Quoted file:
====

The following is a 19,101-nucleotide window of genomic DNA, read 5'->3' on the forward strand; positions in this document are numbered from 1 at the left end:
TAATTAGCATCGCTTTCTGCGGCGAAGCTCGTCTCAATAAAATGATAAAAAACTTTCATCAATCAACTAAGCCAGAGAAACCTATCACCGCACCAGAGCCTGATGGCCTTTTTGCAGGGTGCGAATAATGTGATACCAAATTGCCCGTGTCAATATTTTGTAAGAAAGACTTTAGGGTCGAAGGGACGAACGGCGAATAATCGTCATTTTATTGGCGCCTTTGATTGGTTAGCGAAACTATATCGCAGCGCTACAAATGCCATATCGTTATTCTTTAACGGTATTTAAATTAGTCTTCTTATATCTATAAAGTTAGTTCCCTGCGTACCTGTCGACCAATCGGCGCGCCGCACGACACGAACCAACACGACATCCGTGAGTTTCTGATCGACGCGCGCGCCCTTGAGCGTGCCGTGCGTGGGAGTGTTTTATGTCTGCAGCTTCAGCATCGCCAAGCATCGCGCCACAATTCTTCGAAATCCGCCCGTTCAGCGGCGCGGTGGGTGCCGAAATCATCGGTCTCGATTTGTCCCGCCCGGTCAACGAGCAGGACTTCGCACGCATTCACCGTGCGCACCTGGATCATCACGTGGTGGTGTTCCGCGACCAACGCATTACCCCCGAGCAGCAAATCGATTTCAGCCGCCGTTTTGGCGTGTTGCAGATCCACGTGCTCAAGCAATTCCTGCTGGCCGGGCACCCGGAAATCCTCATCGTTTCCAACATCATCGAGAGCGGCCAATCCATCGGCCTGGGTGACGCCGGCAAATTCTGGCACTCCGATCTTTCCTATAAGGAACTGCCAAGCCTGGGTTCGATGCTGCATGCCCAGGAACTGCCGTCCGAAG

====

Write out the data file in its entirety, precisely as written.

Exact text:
The following is a 19,101-nucleotide window of genomic DNA, read 5'->3' on the forward strand; positions in this document are numbered from 1 at the left end:
TAATTAGCATCGCTTTCTGCGGCGAAGCTCGTCTCAATAAAATGATAAAAAACTTTCATCAATCAACTAAGCCAGAGAAACCTATCACCGCACCAGAGCCTGATGGCCTTTTTGCAGGGTGCGAATAATGTGATACCAAATTGCCCGTGTCAATATTTTGTAAGAAAGACTTTAGGGTCGAAGGGACGAACGGCGAATAATCGTCATTTTATTGGCGCCTTTGATTGGTTAGCGAAACTATATCGCAGCGCTACAAATGCCATATCGTTATTCTTTAACGGTATTTAAATTAGTCTTCTTATATCTATAAAGTTAGTTCCCTGCGTACCTGTCGACCAATCGGCGCGCCGCACGACACGAACCAACACGACATCCGTGAGTTTCTGATCGACGCGCGCGCCCTTGAGCGTGCCGTGCGTGGGAGTGTTTTATGTCTGCAGCTTCAGCATCGCCAAGCATCGCGCCACAATTCTTCGAAATCCGCCCGTTCAGCGGCGCGGTGGGTGCCGAAATCATCGGTCTCGATTTGTCCCGCCCGGTCAACGAGCAGGACTTCGCACGCATTCACCGTGCGCACCTGGATCATCACGTGGTGGTGTTCCGCGACCAACGCATTACCCCCGAGCAGCAAATCGATTTCAGCCGCCGTTTTGGCGTGTTGCAGATCCACGTGCTCAAGCAATTCCTGCTGGCCGGGCACCCGGAAATCCTCATCGTTTCCAACATCATCGAGAGCGGCCAATCCATCGGCCTGGGTGACGCCGGCAAATTCTGGCACTCCGATCTTTCCTATAAGGAACTGCCAAGCCTGGGTTCGATGCTGCATGCCCAGGAACTGCCGTCCGAAG